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Constrained-Induced Movement Therapy

Strokes and other damage to the central nervous system often lead to paralysis. Constrained-induced movement therapy or CIMT can help patients regain the use of paralyzed limbs.

Victims of strokes or other damage to the central nervous system (CNS) often suffer paralysis of certain body parts. An important form of treatment for such cases is constrained-induced movement therapy. The method was developed by Edward Taub. He believed that stroke patients often stop using the affected limbs because they are discouraged by the difficulty they encounter. This “learned non-use”, he argued, leads to further deterioration.  

In order to stop this process, CIMT or “Taub’s therapy”, as it is also called, forces the patient to use the affected limb. This is brought about by restraining the unaffected limb for an extended period of time. During this time, the affected limb is used and exercised intensively. The repetitive exercises induce the development of new neural pathways in the brain, and the patients learn to use the paralyzed limb again.  

CIMT is widely used and medically acclaimed in Germany, but its origins are almost never discussed publicly. In fact, however, the method is based on animal research. Taub performed his experiments on macaque moneys. His Silver Spring monkeys became the most famous lab animals in history.  

The animals came to public attention as a result of a bitter, ten-year battle between scientists and PETA (People for the Ethical Treatment of Animals). The conflict is centered around the fact that Taub’s work involved experimental deafferentation of the animals. This means that the sensory ganglia in the spinal cord, through which we receive information about the state of our limbs, are completely segregated from the motor nerves. A monkey whose limbs have been deafferented will not feel them, and it will not be able to sense where they are in space.  

Taub’s reasoning was that a monkey will not use the deafferented arm if it can rely on its good arm instead. If both arms are deafferented, however, it will be forced to use them. This might seem paradoxical, but the hypothesis was confirmed by the experiments. Taub even deafferented the entire spinal cord, so the monkey received no sensory input from any of its limbs, but the animal was still able to use them if forced to do so by electric stimulation or hunger.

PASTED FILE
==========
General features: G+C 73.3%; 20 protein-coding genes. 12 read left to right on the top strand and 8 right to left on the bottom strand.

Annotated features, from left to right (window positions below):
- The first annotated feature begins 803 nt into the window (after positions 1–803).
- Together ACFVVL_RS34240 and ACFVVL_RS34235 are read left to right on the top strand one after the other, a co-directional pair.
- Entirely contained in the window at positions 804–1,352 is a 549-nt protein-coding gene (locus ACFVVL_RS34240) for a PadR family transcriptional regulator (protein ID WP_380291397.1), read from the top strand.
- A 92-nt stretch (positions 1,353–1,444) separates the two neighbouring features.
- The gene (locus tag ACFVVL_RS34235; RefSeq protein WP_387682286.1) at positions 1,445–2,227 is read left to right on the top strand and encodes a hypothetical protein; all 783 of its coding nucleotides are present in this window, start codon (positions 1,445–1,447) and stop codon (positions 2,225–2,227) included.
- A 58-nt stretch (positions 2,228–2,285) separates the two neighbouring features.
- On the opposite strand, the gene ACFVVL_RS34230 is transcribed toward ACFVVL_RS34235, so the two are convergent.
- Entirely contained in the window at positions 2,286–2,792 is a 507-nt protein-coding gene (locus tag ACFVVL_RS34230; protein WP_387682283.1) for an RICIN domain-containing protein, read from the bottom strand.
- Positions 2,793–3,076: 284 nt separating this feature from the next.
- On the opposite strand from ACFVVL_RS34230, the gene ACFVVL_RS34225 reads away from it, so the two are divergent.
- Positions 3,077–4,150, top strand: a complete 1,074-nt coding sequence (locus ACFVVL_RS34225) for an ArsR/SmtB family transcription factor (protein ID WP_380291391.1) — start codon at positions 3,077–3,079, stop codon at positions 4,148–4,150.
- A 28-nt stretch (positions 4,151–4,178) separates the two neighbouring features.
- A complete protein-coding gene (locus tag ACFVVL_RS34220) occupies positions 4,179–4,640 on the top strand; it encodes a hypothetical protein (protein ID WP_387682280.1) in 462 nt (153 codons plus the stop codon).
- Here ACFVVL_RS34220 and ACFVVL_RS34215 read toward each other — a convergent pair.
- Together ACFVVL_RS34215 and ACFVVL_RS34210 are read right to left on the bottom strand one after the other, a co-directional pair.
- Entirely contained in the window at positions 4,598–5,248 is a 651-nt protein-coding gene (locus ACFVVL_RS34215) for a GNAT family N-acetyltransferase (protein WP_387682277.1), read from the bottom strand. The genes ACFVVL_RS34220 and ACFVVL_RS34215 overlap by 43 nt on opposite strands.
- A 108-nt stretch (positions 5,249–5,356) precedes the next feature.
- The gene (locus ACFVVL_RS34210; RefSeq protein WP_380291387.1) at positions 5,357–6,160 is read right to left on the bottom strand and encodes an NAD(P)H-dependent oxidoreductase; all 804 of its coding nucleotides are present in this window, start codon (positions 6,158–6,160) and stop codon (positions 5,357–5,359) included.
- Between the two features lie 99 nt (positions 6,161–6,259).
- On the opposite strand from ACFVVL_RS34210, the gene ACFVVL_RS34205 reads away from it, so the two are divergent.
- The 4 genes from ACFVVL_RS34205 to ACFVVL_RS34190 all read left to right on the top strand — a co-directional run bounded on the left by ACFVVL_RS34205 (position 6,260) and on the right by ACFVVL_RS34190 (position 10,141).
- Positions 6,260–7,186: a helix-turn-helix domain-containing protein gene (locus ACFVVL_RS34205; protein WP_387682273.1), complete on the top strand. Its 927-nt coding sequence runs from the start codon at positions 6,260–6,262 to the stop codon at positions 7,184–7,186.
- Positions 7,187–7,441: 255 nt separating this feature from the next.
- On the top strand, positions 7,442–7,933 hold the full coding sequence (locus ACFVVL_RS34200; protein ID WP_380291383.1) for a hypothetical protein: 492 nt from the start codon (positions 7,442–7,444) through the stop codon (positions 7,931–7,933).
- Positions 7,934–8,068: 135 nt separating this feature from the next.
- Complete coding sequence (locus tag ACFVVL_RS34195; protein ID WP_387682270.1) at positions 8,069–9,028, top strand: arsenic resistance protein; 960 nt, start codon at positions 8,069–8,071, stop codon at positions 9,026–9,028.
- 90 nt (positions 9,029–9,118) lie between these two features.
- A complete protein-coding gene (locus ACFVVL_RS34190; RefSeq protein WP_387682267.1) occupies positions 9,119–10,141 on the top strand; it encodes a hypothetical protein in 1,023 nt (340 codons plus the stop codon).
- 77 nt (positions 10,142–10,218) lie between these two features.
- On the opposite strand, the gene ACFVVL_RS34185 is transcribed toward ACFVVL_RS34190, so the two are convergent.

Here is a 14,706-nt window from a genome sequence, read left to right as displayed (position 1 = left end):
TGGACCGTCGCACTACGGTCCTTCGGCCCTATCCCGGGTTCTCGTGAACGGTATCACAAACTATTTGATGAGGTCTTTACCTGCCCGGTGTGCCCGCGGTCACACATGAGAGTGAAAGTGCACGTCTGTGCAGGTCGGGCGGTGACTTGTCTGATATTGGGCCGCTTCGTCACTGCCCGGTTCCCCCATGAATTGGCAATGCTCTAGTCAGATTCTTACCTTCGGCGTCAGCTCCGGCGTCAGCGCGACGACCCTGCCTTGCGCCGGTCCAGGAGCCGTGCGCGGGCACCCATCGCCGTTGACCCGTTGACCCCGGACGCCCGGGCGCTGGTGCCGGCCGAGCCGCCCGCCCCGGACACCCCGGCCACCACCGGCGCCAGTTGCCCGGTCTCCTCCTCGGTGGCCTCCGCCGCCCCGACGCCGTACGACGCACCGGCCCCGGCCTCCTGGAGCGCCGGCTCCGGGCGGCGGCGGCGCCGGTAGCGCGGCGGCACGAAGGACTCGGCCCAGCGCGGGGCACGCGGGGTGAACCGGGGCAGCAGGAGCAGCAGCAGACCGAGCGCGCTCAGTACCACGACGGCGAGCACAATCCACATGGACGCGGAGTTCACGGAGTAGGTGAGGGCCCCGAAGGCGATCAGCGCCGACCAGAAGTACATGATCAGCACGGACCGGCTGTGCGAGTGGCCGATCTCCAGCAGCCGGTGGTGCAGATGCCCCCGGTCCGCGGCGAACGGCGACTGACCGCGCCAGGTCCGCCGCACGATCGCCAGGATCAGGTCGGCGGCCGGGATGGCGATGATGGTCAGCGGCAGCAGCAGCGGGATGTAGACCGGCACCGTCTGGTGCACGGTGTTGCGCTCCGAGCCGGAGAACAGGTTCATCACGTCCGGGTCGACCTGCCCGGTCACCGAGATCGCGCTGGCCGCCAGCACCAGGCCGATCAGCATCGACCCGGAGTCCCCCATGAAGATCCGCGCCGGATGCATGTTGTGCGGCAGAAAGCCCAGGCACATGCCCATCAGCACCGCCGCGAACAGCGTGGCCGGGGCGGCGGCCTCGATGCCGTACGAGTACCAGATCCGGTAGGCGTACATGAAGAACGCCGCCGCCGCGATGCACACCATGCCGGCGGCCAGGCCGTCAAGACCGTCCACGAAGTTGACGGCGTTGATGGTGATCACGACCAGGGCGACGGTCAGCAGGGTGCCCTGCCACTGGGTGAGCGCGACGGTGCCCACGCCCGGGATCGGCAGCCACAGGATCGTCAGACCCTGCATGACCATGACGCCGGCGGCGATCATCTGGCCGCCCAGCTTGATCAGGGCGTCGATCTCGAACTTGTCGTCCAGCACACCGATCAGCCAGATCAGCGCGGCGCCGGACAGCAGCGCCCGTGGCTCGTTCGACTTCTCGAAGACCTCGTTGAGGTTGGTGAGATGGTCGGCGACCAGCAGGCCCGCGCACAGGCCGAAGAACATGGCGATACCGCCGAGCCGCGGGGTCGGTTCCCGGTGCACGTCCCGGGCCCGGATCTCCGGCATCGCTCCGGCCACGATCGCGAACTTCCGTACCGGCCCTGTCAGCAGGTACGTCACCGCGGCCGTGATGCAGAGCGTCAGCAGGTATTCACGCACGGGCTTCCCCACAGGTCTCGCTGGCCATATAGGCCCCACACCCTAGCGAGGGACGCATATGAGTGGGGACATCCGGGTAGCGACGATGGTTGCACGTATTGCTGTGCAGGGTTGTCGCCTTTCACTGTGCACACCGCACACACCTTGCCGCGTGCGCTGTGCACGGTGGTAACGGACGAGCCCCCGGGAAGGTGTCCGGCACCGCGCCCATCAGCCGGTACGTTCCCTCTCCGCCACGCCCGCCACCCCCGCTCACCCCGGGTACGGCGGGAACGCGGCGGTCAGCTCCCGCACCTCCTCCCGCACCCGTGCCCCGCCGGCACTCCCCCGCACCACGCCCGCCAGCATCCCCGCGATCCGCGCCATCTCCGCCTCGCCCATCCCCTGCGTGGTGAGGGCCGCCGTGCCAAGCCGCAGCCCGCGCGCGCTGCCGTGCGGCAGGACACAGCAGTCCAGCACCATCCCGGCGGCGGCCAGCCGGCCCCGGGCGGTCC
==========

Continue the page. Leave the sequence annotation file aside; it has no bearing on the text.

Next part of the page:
Edward Taub was sued by PETA. Many people have seen a photograph of the Silver Spring monkeys in which it looks like the animals are being crucified. Few know, however, that there is quite a bit of evidence that these photographs were staged by antivivisectionists working as caretakers at the institute (see the review by Nobel laureate David Hubel in Annual Reviews in Neuroscience 1991, 14:1-8: DOI: 10.1146/ Police temporarily housed the monkeys in the basement of a house belonging to a PETA member. The animals were then reported stolen, but turned up again when it became clear that Taub could not be prosecuted without the monkeys as evidence. Ultimately the monkeys were transferred to a National Institutes of Health (NIH) facility.  

Many years later the court allowed a group of researchers at the NIH to conduct a terminal experiment on one of the monkeys that had become ill. Under anesthesia, electrodes were placed in its brain, and hundreds of recordings were taken. In Laboratory Primate Newsletter, scientists reported an “unprecedented degree of reorganization of the sensory cortex. An 8-10 millimeter wide area that would normally receive input from the hand was found to have completely filled in with input from the face.” But the changes went beyond the cortex; the structure of the thalamus had reorganized itself as well, apparently as a result of progressive nerve degeneration caused by the deafferentation.  

Based in part on this work, Edward Taub went on to develop novel physical therapy techniques. Thanks to his methods, thousands of patients with damage to the central nervous system have learned to use their paralyzed limbs once more. The American Stroke Association calls Taub’s therapy “at the forefront of a revolution” in the treatment of stroke patients.